“That’s my biggest dining out pet peeve: when someone tells me I can’t have a beautiful steak well-done—when they ask if they can butterfly it or tell me to try the ground beef instead,” Allen said. “If I wanted my steak red, I’d order the steak tartar. I was someplace recently and they wouldn’t put Parmesan cheese on my pasta. I was like, ‘How bad of me not to know I couldn’t have cheese on my pasta!’”
Although Allen admitted he’s gotten lazier with age, fans don’t have to worry about the comedian not giving fans what they want during his stand-up performance. Allen promises to be “on a roll” during his Vegas set, keeping audiences laughing throughout what he hopes will be a really “kick-ass” show.
“It won’t be start and stop,” Allen said. “It won’t be just the tool guy act, either, although I will recall bits of my old stand-up material. I’ll resurrect some of that because I’ve watched my old tapes and they’re funny; I’m not against stealing my own stuff. But the show isn’t for kids; I wouldn’t bring anyone under 18 to it. I’m not out to shock people, but my comedy was never really for kids. On ‘Home Improvement,’ yes, that was me (Allen even recalled an instance where he was on an airplane and the bathroom door got stuck and he used a plastic knife to fix it as four people watched him at work), but they took away all the expletives. I couldn’t talk about nuts and crap and politics…onstage, though, I’m just another guy who swears, talks about cars and maybe makes fun of Buzz Lightyear and ‘The Tool Man’ from time to time. I’m not a bad person, I just know some colorful language.”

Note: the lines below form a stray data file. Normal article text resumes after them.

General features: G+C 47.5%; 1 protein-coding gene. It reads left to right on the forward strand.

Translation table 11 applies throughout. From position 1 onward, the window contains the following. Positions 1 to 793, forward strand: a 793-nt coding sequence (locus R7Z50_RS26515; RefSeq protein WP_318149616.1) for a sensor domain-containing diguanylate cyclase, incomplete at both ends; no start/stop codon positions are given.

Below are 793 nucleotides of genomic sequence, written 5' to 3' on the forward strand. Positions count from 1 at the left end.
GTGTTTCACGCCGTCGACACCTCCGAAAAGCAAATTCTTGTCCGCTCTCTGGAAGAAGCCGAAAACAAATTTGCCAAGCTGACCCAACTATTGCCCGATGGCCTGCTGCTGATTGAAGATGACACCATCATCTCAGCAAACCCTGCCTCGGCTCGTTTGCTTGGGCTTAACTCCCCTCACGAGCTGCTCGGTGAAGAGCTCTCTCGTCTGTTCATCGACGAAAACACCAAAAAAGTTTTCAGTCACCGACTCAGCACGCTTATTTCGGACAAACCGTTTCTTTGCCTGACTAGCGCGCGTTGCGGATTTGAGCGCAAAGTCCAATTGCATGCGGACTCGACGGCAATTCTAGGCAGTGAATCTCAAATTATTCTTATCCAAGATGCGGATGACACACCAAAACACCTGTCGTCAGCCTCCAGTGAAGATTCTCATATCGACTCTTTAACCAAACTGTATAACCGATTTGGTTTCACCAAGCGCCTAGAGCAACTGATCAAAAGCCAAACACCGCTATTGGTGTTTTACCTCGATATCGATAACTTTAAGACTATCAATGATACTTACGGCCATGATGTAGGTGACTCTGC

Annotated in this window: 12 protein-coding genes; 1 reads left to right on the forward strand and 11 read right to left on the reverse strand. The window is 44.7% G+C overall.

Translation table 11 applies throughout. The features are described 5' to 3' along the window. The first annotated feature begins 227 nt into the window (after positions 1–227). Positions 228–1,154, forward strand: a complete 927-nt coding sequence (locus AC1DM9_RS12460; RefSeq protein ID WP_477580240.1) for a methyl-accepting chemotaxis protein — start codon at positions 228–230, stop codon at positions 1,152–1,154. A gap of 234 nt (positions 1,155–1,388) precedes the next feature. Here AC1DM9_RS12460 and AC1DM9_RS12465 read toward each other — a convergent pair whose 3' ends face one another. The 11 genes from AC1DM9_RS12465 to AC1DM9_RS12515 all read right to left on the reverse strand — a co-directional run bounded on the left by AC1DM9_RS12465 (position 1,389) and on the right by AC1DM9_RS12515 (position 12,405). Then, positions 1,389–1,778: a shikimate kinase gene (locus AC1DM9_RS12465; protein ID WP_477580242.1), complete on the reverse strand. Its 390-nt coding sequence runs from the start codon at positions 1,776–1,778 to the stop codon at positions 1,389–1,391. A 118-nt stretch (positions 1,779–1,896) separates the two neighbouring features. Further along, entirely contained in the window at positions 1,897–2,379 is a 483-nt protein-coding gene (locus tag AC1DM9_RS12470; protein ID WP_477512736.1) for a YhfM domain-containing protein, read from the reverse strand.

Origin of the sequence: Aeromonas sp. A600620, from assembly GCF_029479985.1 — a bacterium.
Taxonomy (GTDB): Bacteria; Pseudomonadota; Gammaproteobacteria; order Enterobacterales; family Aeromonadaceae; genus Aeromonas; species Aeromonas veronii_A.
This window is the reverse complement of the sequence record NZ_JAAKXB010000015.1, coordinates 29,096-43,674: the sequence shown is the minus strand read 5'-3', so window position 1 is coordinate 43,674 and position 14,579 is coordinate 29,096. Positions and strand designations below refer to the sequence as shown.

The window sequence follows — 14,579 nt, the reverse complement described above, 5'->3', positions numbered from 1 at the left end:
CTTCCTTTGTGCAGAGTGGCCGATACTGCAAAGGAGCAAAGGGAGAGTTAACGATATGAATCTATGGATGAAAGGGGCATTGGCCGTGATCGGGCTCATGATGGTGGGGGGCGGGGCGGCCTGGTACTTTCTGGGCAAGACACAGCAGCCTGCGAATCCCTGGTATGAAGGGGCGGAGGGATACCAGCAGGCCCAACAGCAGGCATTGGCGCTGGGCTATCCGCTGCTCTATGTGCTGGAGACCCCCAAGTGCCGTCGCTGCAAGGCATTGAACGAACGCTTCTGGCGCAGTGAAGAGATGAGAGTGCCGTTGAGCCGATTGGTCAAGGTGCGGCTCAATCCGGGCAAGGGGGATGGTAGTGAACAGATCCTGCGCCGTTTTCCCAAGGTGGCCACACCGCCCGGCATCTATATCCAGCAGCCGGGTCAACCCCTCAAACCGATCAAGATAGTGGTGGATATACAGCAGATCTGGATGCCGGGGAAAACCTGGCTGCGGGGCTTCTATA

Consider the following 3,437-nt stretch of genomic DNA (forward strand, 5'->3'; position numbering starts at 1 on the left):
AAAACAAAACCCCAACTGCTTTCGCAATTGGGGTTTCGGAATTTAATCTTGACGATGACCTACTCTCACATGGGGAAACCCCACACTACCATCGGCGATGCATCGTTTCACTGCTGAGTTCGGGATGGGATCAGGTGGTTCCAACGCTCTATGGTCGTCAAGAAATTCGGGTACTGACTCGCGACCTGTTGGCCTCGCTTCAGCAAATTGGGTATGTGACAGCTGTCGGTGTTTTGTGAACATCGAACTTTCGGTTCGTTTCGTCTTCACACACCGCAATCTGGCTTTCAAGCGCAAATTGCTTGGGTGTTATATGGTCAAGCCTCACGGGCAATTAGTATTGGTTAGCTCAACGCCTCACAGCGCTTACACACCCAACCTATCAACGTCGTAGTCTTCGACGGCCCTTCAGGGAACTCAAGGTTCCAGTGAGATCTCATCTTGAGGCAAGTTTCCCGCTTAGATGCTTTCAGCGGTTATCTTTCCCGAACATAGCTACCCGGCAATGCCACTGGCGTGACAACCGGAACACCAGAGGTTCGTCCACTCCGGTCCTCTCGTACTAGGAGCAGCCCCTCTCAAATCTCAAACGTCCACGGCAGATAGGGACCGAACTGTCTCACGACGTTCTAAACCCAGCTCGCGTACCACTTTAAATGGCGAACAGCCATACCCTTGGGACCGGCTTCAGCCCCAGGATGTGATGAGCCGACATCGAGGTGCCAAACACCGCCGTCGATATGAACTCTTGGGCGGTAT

When asked how his comedy compares to that of other famous family-friendly sitcom stars whose stand-up is a bit more R-rated (comedians like Bob Saget and Brad Garrett), Allen laughed and replied, “With all due respect, I’m not anywhere in Bob’s league.”
Allen acknowledged the fact that there’s a whole demographic out there who may not even be aware of the fact that he’s a stand-up comedian (Allen got his start in 1979 at a comedy club in Michigan on a dare from a friend) and admitted that that can be a bit “off-putting,” especially when performing someplace like Las Vegas where audiences are made up of people of all ages and from all over the country. Nevertheless, Allen said he’s both nervous and anxious for his big Las Vegas return, as if all goes well, he might consider making the Entertainment Capital of the World his new home for stand-up comedy.